July 11, 2009 |Volume 44, Number 7

It's simple: click it or ticket

Front seat belt use climbed to 84 percent in 2008, thanks largely to Click It or Ticket enforcement efforts.

'Click it or ticket' can reach belt holdouts if enforcement is tough

Increased enforcement and primary belt laws are two of the ways states can boost belt use rates.

Belt reminders reduce deaths among drivers

A new study shows belt reminders that go beyond what's required reduce driver fatality risk by 2 percent.

Interlock laws now cover more DUI offenders

More states are requiring interlocks for first-time alcohol offenders. Studies have shown interlocks reduce the chances of re-arrest.

June 11, 2009 |Volume 44, Number 6

Bumpers on mini and microcars allow pricey damage in new IIHS tests

Five out of seven minicars and microcars earn poor ratings in the Institute's bumper tests, racking up thousands of dollars in damage in low-speed collisions.

Rollover safety gets a big boost in new roof rule

The government's roof strength standard has gotten a long-overdue upgrade and is even tougher than IIHS expected.

Donald Schaffer was a champion of front airbags

Donald L. Schaffer, an Allstate executive who was chairman of the Institute's board of directors and helped lead the fight for front airbags, has died. He was 84.

NHTSA hands off child seat issue to automakers

NHTSA is asking automakers to voluntarily recommend child seats that fit well with their vehicles.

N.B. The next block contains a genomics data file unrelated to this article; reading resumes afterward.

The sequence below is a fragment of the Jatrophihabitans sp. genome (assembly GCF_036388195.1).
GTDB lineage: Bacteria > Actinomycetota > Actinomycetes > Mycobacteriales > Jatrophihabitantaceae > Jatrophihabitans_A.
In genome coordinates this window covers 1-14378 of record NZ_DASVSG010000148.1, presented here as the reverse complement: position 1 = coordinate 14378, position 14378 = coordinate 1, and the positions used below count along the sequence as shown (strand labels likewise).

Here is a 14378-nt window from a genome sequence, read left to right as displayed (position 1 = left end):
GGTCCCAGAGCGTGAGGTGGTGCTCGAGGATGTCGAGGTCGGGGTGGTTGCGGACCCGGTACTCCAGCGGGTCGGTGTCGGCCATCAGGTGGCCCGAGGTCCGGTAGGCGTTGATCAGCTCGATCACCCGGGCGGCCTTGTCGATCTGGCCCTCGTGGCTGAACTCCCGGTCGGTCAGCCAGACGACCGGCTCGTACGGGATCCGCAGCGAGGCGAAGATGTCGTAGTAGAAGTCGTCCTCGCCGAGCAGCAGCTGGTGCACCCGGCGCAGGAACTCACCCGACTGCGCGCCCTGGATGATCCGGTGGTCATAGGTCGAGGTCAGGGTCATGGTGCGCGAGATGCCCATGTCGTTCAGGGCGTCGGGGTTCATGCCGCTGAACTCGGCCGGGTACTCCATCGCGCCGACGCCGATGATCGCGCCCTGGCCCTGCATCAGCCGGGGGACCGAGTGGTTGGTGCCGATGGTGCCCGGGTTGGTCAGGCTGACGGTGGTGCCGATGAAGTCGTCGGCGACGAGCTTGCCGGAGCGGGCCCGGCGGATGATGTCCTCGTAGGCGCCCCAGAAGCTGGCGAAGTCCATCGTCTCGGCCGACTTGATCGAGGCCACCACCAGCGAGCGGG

May 7, 2009 |Volume 44, Number 5

Special issue: teenage drivers

Monitoring devices let parents supervise new drivers more closely

In-vehicle monitoring devices can help reduce teen crash risk by providing feedback about driving behavior to both teenagers and their parents.

Variety of gadgets rides shotgun with teenagers

A variety of systems are available to allow parents to monitor teen drivers.

Insurers take high-tech approach to teen drivers

Some insurers provide free or discounted monitoring devices to policyholders with teen drivers.

Strong teen driving laws reduce crashes, insurance claims

Graduated licensing laws rated good by IIHS are associated with lower fatal crash rates among teen drivers and lower insurance losses, compared with laws rated poor.

April 14, 2009 |Volume 44, Number 4

Special issue: car size, weight and safety

Mini-vs.-midsize crash tests show importance of vehicle size, weight

A series of tests in which a microcar or minicar was crashed into a midsize vehicle shows the important role that size and weight play in vehicle safety.

Physics dictates crash outcomes

Principles related to force and distance explain the results of crashes between minicars and midsize cars.

Fuel economy and safety can be achieved at the same time